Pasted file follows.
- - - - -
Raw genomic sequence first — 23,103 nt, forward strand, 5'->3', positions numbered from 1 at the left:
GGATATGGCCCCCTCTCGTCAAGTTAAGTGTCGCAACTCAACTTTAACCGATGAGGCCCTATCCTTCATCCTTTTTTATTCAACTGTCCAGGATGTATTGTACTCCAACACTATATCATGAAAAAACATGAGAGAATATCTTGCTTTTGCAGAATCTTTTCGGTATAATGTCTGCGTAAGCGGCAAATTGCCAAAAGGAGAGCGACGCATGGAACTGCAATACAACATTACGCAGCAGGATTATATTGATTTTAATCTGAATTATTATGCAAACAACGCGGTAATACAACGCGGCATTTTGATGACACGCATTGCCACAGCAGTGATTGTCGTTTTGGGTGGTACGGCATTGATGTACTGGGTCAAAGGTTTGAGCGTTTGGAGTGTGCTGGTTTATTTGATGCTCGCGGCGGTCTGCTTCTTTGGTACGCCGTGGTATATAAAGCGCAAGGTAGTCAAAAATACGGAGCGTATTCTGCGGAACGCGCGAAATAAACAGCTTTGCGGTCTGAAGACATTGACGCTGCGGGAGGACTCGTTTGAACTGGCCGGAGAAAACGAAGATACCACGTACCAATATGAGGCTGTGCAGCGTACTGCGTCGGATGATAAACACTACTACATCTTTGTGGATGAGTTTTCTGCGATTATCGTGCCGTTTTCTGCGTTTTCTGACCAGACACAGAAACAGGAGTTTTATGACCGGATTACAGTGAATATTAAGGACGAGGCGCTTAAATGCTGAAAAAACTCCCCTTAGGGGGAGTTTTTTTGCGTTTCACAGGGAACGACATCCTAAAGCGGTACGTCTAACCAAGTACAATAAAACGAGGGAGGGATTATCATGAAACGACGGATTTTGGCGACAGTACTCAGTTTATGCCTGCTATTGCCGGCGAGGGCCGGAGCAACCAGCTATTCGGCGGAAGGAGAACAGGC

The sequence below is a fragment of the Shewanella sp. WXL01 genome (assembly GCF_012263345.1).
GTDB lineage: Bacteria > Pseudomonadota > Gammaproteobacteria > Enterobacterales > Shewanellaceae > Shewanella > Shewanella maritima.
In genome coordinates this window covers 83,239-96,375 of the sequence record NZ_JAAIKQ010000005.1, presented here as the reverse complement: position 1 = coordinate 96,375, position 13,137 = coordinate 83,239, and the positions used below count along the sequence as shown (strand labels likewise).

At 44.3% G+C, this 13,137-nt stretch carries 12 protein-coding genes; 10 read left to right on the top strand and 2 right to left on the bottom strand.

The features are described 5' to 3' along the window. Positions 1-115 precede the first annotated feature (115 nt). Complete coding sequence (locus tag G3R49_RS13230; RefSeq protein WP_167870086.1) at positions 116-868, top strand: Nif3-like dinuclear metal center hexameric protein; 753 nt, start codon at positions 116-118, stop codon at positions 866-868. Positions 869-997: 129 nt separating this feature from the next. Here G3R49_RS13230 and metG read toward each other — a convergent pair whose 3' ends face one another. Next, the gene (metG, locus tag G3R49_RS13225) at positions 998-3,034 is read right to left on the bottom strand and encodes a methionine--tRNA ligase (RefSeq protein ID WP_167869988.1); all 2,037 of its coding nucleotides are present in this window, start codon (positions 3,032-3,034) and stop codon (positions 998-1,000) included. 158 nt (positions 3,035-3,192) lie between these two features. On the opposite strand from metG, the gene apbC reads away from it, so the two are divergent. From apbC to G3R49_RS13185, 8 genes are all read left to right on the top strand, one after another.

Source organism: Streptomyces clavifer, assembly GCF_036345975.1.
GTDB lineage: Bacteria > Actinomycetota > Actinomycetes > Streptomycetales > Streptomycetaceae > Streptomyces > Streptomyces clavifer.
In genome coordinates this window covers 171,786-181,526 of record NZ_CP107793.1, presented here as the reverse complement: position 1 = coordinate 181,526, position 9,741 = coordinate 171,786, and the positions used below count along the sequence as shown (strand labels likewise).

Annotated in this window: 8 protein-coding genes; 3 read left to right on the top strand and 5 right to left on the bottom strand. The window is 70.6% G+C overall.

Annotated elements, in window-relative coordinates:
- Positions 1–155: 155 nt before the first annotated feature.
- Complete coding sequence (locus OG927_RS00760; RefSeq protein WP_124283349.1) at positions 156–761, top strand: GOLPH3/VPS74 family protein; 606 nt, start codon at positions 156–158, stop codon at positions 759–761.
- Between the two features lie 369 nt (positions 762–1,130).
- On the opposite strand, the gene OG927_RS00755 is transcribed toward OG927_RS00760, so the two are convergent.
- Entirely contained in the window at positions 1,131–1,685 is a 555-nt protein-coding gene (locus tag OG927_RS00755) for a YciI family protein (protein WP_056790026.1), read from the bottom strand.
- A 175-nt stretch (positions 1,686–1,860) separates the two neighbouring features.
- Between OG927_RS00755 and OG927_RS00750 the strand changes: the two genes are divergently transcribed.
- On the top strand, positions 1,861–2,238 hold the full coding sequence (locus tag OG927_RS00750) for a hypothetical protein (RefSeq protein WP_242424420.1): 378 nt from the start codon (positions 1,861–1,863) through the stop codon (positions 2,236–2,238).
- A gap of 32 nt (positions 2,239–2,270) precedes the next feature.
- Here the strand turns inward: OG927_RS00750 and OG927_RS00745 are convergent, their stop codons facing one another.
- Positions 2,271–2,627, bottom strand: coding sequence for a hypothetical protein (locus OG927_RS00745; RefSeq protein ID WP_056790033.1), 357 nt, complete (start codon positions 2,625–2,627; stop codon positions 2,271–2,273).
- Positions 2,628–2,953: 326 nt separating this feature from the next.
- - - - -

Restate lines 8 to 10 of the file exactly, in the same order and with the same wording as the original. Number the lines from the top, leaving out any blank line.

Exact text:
Source organism: Streptomyces clavifer, assembly GCF_036345975.1.
GTDB lineage: Bacteria > Actinomycetota > Actinomycetes > Streptomycetales > Streptomycetaceae > Streptomyces > Streptomyces clavifer.
In genome coordinates this window covers 171,786-181,526 of record NZ_CP107793.1, presented here as the reverse complement: position 1 = coordinate 181,526, position 9,741 = coordinate 171,786, and the positions used below count along the sequence as shown (strand labels likewise).